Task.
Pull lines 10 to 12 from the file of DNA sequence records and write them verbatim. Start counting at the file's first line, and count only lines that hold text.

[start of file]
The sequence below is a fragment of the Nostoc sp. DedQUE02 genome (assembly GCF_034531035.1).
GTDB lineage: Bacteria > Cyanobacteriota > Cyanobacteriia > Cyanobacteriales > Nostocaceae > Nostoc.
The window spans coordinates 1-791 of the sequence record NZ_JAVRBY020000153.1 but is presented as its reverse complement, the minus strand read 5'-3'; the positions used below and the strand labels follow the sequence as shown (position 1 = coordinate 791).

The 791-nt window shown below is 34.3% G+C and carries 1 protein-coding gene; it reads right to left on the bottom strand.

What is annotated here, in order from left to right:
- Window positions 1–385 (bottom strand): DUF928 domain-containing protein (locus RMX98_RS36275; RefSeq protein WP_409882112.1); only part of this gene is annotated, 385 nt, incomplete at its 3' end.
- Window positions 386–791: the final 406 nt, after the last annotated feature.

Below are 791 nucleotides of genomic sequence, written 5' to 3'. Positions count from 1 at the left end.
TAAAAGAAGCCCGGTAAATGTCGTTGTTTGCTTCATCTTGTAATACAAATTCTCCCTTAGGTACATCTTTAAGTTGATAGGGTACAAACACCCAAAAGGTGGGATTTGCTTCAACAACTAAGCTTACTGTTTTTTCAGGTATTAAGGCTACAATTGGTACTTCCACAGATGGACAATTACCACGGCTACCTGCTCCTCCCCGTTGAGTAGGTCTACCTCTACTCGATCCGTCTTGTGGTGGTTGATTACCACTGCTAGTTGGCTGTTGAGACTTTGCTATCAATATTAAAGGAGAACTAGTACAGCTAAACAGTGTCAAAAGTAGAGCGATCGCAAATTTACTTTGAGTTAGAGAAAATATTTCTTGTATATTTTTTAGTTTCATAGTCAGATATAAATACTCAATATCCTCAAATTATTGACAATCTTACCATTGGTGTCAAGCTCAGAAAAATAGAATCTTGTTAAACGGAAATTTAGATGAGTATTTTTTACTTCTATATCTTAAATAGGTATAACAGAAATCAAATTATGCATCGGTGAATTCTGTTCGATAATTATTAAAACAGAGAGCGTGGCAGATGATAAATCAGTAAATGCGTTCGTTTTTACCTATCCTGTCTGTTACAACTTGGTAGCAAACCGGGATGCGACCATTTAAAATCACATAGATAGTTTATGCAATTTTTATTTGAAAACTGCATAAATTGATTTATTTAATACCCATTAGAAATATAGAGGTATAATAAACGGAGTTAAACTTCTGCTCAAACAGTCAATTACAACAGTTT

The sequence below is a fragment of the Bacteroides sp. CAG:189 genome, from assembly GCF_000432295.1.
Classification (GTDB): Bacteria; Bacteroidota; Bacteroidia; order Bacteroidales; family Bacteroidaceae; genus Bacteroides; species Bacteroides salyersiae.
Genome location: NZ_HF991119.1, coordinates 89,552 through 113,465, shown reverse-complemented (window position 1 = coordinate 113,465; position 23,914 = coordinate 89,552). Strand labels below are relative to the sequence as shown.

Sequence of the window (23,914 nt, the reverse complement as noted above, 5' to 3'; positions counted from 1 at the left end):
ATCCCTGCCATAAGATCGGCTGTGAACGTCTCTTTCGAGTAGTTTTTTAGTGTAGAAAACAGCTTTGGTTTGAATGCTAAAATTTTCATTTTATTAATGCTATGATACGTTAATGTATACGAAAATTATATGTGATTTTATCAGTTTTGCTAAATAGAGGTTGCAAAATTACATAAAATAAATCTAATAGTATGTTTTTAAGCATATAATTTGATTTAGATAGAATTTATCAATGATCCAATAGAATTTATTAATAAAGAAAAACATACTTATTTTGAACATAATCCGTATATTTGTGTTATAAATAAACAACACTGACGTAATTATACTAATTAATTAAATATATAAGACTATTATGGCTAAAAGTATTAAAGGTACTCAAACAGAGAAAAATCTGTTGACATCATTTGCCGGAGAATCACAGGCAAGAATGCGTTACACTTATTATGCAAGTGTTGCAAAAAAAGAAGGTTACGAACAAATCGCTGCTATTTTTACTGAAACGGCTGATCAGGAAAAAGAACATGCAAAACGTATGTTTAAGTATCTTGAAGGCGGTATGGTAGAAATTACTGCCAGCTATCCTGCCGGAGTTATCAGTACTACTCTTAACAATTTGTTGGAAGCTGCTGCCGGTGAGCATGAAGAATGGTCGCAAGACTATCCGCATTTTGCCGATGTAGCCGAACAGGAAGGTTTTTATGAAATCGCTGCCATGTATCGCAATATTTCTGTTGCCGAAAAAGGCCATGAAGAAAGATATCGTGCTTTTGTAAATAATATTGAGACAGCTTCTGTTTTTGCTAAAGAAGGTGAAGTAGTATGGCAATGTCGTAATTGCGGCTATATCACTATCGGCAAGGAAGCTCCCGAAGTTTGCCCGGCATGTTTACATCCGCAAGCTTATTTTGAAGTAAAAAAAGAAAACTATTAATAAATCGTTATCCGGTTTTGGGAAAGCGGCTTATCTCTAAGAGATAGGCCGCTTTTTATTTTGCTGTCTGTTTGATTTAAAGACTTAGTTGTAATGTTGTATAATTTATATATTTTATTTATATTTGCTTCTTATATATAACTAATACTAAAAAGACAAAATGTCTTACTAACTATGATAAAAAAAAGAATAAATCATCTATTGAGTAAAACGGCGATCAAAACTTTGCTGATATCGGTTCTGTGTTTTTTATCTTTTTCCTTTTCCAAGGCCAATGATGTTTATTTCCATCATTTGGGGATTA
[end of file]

The sequence below is a fragment of the Bacteroides sp. CAG:189 genome, from assembly GCF_000432295.1.
Classification (GTDB): Bacteria; Bacteroidota; Bacteroidia; order Bacteroidales; family Bacteroidaceae; genus Bacteroides; species Bacteroides salyersiae.
Genome location: NZ_HF991119.1, coordinates 89,552 through 113,465, shown reverse-complemented (window position 1 = coordinate 113,465; position 23,914 = coordinate 89,552). Strand labels below are relative to the sequence as shown.